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Amnesty Says NSO Spyware Tech Used By Morocco To Spy On Journalist

Amnesty Says NSO Spyware Tech Used By Morocco To Spy On Journalist
Amnesty International said that in the case of spying of journalist Omar Radi, a critic of Morocco's human rights record, the Moroccan government has made use of technology developed by Israel's NSO Group.
A "sophisticated new technique" that silently installed NSO's Pegasus spyware was used on multiple occasions to infect Radi's phone, the organization has found.
"The attacks occurred over a period when Radi was being repeatedly harassed by the Moroccan authorities, with one attack taking place just days after NSO pledged to stop its products being used in human rights abuses and continued until at least January 2020," Amnesty said.
Danna Ingleton, deputy director of Amnesty Tech, said that it NSO is doe not prevent its technology from being used in such spying and hacking incidents, "then it should be banned from selling it to governments who are likely to use it for human rights abuses."
There were no comments available in the media over the issue from Radi, the Moroccan government spokesperson Said Amzazi and human rights minister Mustapha Ramid.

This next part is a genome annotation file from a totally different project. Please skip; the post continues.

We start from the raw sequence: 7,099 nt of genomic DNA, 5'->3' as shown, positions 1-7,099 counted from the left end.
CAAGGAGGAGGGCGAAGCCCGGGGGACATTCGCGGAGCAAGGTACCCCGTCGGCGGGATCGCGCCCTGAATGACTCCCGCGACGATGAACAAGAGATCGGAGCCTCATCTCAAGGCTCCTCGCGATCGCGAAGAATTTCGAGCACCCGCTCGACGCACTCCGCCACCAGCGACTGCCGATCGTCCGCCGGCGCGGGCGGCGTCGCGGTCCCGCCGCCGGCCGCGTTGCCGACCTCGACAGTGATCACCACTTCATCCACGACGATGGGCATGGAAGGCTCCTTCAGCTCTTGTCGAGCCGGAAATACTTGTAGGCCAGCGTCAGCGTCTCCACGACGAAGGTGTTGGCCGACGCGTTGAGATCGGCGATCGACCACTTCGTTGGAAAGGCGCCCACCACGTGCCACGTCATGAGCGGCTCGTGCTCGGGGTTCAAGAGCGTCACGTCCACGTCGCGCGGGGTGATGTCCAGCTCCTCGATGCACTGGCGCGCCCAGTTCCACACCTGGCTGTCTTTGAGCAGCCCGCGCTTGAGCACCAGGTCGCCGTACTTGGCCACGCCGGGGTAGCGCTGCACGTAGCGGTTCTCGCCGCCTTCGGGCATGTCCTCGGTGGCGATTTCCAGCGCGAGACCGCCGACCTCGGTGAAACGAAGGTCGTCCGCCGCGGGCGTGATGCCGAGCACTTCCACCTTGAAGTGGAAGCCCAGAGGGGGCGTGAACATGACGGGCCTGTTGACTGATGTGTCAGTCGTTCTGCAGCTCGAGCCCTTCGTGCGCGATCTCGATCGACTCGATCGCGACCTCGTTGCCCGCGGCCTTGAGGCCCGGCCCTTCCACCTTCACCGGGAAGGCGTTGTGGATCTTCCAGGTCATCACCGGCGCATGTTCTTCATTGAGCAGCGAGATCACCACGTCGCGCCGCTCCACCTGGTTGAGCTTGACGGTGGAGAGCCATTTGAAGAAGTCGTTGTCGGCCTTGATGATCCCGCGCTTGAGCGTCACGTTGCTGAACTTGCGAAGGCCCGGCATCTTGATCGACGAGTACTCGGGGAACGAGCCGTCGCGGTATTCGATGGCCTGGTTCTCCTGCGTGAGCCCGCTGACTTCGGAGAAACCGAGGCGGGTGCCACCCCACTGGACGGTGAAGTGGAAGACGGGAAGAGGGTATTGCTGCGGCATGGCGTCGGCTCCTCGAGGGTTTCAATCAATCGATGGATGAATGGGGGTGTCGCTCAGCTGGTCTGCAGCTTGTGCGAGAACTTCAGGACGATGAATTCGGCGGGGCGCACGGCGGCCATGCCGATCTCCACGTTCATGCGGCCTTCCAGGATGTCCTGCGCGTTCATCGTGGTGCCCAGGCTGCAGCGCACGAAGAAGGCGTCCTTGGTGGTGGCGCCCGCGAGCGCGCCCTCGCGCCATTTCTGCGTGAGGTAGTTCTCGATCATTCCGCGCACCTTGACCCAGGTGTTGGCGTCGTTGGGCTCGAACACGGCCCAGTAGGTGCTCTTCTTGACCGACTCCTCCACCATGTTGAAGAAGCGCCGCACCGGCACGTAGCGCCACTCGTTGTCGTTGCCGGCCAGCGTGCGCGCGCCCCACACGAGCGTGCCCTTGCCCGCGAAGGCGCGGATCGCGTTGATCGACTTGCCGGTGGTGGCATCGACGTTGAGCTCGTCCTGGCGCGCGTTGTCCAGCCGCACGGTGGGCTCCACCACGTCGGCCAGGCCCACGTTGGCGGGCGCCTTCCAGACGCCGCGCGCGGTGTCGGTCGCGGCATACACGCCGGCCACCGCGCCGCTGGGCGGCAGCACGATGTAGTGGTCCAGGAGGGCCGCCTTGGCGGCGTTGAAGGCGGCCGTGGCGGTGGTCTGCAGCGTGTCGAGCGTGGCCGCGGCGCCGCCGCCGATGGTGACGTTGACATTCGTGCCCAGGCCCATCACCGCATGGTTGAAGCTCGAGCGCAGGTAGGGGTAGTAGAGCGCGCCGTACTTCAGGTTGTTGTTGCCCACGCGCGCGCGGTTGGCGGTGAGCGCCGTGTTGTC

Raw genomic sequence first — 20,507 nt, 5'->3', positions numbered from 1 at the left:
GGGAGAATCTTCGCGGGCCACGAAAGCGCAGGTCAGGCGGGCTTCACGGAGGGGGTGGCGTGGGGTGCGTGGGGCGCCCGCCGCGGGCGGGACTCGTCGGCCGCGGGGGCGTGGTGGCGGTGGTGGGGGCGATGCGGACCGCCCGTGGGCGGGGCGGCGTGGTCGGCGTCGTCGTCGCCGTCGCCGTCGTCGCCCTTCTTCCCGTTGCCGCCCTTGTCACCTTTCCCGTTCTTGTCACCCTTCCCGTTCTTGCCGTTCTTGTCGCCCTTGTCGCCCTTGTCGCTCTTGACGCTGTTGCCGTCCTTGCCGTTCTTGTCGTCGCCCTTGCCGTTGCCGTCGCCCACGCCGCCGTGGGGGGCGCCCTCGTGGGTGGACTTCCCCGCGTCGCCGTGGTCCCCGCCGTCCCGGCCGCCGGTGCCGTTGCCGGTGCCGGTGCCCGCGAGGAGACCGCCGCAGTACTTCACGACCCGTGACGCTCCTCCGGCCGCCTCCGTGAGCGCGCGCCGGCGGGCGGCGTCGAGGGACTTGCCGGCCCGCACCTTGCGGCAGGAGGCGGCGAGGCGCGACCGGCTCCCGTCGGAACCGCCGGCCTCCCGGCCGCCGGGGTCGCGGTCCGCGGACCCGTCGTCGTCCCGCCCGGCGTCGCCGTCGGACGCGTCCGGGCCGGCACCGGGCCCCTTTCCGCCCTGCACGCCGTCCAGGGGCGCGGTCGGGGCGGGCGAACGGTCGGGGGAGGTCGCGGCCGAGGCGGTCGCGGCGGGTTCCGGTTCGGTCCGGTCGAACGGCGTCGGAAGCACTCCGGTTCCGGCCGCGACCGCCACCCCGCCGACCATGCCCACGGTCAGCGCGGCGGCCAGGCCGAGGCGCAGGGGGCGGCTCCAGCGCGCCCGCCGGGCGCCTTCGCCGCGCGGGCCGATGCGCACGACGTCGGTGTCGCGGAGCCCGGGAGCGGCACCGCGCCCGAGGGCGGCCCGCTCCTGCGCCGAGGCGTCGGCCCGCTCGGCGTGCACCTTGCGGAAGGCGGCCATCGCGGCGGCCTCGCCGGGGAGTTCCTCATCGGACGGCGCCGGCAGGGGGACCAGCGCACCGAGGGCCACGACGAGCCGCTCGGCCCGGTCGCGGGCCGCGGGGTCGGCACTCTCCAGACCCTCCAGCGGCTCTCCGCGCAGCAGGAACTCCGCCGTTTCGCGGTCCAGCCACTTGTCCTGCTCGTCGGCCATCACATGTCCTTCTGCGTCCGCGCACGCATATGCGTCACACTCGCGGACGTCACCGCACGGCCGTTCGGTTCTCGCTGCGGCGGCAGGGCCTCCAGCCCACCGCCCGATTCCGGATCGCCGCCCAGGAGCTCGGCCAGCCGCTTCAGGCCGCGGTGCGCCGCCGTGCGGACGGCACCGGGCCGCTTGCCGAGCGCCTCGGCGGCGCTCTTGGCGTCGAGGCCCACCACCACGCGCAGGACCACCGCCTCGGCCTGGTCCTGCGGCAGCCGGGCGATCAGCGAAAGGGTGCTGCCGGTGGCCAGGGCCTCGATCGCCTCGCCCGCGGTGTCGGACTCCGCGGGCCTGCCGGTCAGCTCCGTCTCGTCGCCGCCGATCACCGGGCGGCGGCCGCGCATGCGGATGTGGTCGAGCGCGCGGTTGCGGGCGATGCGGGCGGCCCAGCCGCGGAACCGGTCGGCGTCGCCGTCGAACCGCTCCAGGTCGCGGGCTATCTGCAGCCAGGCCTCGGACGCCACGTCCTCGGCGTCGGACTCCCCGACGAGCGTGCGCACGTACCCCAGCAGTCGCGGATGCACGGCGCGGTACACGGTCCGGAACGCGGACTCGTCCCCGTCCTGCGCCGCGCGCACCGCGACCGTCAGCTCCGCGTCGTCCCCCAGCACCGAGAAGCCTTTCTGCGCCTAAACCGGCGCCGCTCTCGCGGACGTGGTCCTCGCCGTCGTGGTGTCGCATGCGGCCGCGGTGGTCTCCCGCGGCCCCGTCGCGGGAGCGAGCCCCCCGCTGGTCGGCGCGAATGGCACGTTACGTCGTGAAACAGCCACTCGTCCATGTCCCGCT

A human rights policy has been drawn up by the company to comply with United Nations guiding principles and any claim of misuse of its technology to violate human rights is taken very seriously, said an NSO spokesperson. "We responded directly to Amnesty International after learning of their allegations ... and we shall immediately review the information provided and initiate an investigation if warranted," the spokesperson said.
It is unable to disclose the identities of customers because of state confidentiality, NSO said.
NSO tools were also used last year to hack into devices of two Moroccan human rights activists, Amnesty said.
According to the University of Toronto's Citizen Lab, which researches digital surveillance, NSO’s Pegasus has been linked to political surveillance in Mexico, the United Aran Emirates and Saudi Arabia. Such allegations have been denied by NSO.
In October last year, social media company Facebook’s Whatsapp found evidence that the NSO had made use of a flaw in the chat program of the social media platform to remotely take control of hundreds of smartphones. NSO was sued as a consequence by WhatsApp. 
A suspended four-month prison term was handed over to Radi in March this year over a tweet that he had posted in 2019 which severely criticized the trial of a group of activists.
According to human rights activities, courts in Morocco have, in recent months, sent a dozen individuals to prison for periods for up to four years over charges against such individuals which included insulting constitutional institutions or public servants and inciting violence,

Christopher J. Mitchell

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